Imagine you’re walking along the ridge of a snowy mountain on a sunny day in January. The sky is a solid dome of royal blue, enclosing the path where you walk in an idyllic alpine globe. The air is cold on your cheeks, but you’re dressed warmly and you feel snug and comfortable. You love hiking in the mountains and feel at peace here.
You share the mountainside with statuesque pine trees lightly dusted with snow, and the playful chattering of birds. The leaves of the aspen trees flutter in the breeze, making the whole mountainside appear to quiver.
As the path bends to the right, you look up at the rugged cliffs slated with snow, like white stair steps sparkling in the brilliant sun. As the path narrows and begins to climb, you slow and shorten your stride to keep from slipping on the loose rocks. You pause to take a breath and look up to where the path leads.
There staring down at you is an enormous elk, standing on the lip of the cliff. You inhale sharply, the bite of chilled air fills your throat. The elk’s head is raised and his antlers reach out like strong branches of a tree. The dark wooly mane and muscular flank strike an imposing, imperious presence. Dark eyes assess you curiously and you stare back, completely captivated by the strength and beauty of this great animal. Surprisingly, you are not afraid. In fact, being in this powerful animal’s proximity you feel a profound sense of safety and even kinship.
Drawn by a mysterious force you begin to climb the steep ridge toward him, and you marvel at your own courage. You climb the loose rocks as strong and sure-footed as if you too were born on this mountain. Once level with the great animal, the tracks of your boots mark the snowy path companionably beside his two-pronged hoof-prints. You regard each other for awhile in what feels like a timeless dimension.
The elk then lifts his large head toward the sky and bellows deeply. You close your eyes and feel the resounding vibration in your chest. You breathe in a quality of strength, power, and connection as the sound reverberates throughout the mountainside and echoes down to the valley below. A sense of oneness with the elk fills your heart and with all living things that make this mountain residence their home.
When you open your eyes, the elk is gone. In his place, nothing but the blue-dome sky, the gentle breeze and chirping of birds. You stand still, breathing in the wonder of the moment and feel quite changed, stronger somehow, more centered and at ease.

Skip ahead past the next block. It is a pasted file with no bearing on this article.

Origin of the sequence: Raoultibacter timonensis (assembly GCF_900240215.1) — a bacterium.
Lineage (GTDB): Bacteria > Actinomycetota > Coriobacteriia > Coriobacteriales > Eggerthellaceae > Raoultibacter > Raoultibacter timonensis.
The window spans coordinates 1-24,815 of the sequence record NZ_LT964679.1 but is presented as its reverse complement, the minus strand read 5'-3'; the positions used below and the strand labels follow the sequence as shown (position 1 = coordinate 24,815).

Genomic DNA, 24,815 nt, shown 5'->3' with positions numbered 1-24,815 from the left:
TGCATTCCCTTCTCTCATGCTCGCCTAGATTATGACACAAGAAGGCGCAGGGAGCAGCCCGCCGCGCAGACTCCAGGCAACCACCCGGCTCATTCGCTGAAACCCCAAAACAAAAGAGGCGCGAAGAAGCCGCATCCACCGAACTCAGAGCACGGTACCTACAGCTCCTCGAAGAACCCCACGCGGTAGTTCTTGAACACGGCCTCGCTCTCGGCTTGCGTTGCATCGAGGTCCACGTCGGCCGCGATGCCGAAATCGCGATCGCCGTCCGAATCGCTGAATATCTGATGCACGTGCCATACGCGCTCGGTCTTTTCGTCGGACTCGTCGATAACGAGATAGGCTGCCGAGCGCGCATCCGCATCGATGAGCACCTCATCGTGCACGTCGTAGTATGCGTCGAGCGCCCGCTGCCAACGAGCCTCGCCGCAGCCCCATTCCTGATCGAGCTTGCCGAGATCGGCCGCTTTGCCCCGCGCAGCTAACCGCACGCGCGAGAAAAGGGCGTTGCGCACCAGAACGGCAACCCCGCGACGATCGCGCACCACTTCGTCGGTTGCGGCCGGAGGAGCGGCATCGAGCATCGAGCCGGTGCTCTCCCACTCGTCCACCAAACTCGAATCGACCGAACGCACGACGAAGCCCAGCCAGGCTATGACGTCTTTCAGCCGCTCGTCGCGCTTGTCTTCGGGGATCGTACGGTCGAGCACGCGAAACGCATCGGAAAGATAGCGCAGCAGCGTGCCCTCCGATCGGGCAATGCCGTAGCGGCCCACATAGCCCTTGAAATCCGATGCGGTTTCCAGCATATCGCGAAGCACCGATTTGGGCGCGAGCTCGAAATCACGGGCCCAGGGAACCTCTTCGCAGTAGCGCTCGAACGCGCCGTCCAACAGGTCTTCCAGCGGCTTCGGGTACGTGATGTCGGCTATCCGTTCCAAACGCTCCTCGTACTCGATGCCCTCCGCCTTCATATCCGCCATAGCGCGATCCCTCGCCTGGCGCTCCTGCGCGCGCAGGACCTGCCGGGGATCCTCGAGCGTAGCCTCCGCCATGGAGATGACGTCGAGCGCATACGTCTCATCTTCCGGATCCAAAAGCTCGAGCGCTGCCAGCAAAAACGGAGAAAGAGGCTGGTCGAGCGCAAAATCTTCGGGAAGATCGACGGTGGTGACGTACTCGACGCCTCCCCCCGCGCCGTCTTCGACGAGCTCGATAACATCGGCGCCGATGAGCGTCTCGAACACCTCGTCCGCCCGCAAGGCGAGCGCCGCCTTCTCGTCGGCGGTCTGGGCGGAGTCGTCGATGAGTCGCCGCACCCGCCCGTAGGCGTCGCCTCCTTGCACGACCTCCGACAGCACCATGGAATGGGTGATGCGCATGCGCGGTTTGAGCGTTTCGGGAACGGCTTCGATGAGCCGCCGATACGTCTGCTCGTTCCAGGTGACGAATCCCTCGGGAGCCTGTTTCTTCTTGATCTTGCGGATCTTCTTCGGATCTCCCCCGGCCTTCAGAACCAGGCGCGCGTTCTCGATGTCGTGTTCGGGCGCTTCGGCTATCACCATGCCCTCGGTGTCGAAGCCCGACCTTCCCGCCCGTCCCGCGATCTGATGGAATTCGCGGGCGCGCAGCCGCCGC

You begin to make your way back down the mountain to your cabin at a comfortable pace, finding no reason to rush. You feel a deep sense of reverence with these wonders of nature. The shadows of the trees on the snow grow longer as the sun begins its slow descent, the air crisp and still.
You imagine a warm bowl of soup and freshly baked bread waiting for you back at the cabin, sitting in your favorite chair next to a vibrant fire in the hearth. You breathe in a sense of gratitude simply for being alive.
It occurs to you that the qualities of strength, power and connection the elk imparted were already within you, to be called upon whenever you need them, the elk was there simply as a powerful reminder of your inherent gifts that need only to be noticed, recognized, embraced.
You understand so fully now that you are connected to the strength and power of all things in nature.
Take a few more cycles of breath here and visualize the magnificent elk at your third eye chakra in the middle of your forehead and repeat to yourself: I am strong, I am powerful, I am connected to all things.
ABOUT THE AUTHOR: Judy Hansen completed her 200-hour yoga teacher training at Pilgrimage of the Heart Yoga. She teaches traditional mat-based classes as well as chair yoga and beginning meditation to seniors. She is particularly drawn to guided visualization meditation techniques for the immediate access to the expansiveness of our imagination and creativity, and believes that when we transport the mind to a place of beauty and serenity, bolstered by symbolic imaging and the power of intention, we can bring positive change and healing into our lives. Judy is a published poet and dedicated journaler.
“The mind cannot tell the difference between an actual, ‘real-life’ event and a vividly imagined one.”
Denis Waitley, counselor to Olympic athletes and Apollo astronauts